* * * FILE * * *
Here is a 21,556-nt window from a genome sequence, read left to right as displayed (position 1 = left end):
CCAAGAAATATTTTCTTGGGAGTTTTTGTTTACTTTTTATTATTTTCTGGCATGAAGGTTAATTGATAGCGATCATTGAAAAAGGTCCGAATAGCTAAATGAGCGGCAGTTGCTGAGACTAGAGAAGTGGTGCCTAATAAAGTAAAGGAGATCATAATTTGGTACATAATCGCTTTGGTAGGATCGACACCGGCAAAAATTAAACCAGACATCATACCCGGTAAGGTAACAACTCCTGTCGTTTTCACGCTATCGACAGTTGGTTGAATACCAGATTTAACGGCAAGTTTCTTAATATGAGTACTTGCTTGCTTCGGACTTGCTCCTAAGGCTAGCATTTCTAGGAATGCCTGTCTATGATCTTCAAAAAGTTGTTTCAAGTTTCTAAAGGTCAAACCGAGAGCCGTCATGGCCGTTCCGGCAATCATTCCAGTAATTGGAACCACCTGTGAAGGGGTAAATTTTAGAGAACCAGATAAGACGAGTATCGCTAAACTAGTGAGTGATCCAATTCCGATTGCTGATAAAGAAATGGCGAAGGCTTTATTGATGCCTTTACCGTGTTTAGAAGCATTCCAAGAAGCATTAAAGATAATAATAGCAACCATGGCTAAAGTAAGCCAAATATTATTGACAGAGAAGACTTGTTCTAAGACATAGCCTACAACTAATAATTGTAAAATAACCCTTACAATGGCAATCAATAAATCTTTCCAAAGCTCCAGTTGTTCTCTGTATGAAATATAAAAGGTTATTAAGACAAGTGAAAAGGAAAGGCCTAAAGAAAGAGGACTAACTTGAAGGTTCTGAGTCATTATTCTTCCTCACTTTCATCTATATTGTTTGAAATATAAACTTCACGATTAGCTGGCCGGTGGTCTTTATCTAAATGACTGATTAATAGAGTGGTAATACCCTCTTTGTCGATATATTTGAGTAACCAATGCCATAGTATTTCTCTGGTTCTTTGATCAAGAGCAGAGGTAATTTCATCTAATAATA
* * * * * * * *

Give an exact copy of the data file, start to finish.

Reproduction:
Here is a 21,556-nt window from a genome sequence, read left to right as displayed (position 1 = left end):
CCAAGAAATATTTTCTTGGGAGTTTTTGTTTACTTTTTATTATTTTCTGGCATGAAGGTTAATTGATAGCGATCATTGAAAAAGGTCCGAATAGCTAAATGAGCGGCAGTTGCTGAGACTAGAGAAGTGGTGCCTAATAAAGTAAAGGAGATCATAATTTGGTACATAATCGCTTTGGTAGGATCGACACCGGCAAAAATTAAACCAGACATCATACCCGGTAAGGTAACAACTCCTGTCGTTTTCACGCTATCGACAGTTGGTTGAATACCAGATTTAACGGCAAGTTTCTTAATATGAGTACTTGCTTGCTTCGGACTTGCTCCTAAGGCTAGCATTTCTAGGAATGCCTGTCTATGATCTTCAAAAAGTTGTTTCAAGTTTCTAAAGGTCAAACCGAGAGCCGTCATGGCCGTTCCGGCAATCATTCCAGTAATTGGAACCACCTGTGAAGGGGTAAATTTTAGAGAACCAGATAAGACGAGTATCGCTAAACTAGTGAGTGATCCAATTCCGATTGCTGATAAAGAAATGGCGAAGGCTTTATTGATGCCTTTACCGTGTTTAGAAGCATTCCAAGAAGCATTAAAGATAATAATAGCAACCATGGCTAAAGTAAGCCAAATATTATTGACAGAGAAGACTTGTTCTAAGACATAGCCTACAACTAATAATTGTAAAATAACCCTTACAATGGCAATCAATAAATCTTTCCAAAGCTCCAGTTGTTCTCTGTATGAAATATAAAAGGTTATTAAGACAAGTGAAAAGGAAAGGCCTAAAGAAAGAGGACTAACTTGAAGGTTCTGAGTCATTATTCTTCCTCACTTTCATCTATATTGTTTGAAATATAAACTTCACGATTAGCTGGCCGGTGGTCTTTATCTAAATGACTGATTAATAGAGTGGTAATACCCTCTTTGTCGATATATTTGAGTAACCAATGCCATAGTATTTCTCTGGTTCTTTGATCAAGAGCAGAGGTAATTTCATCTAATAATA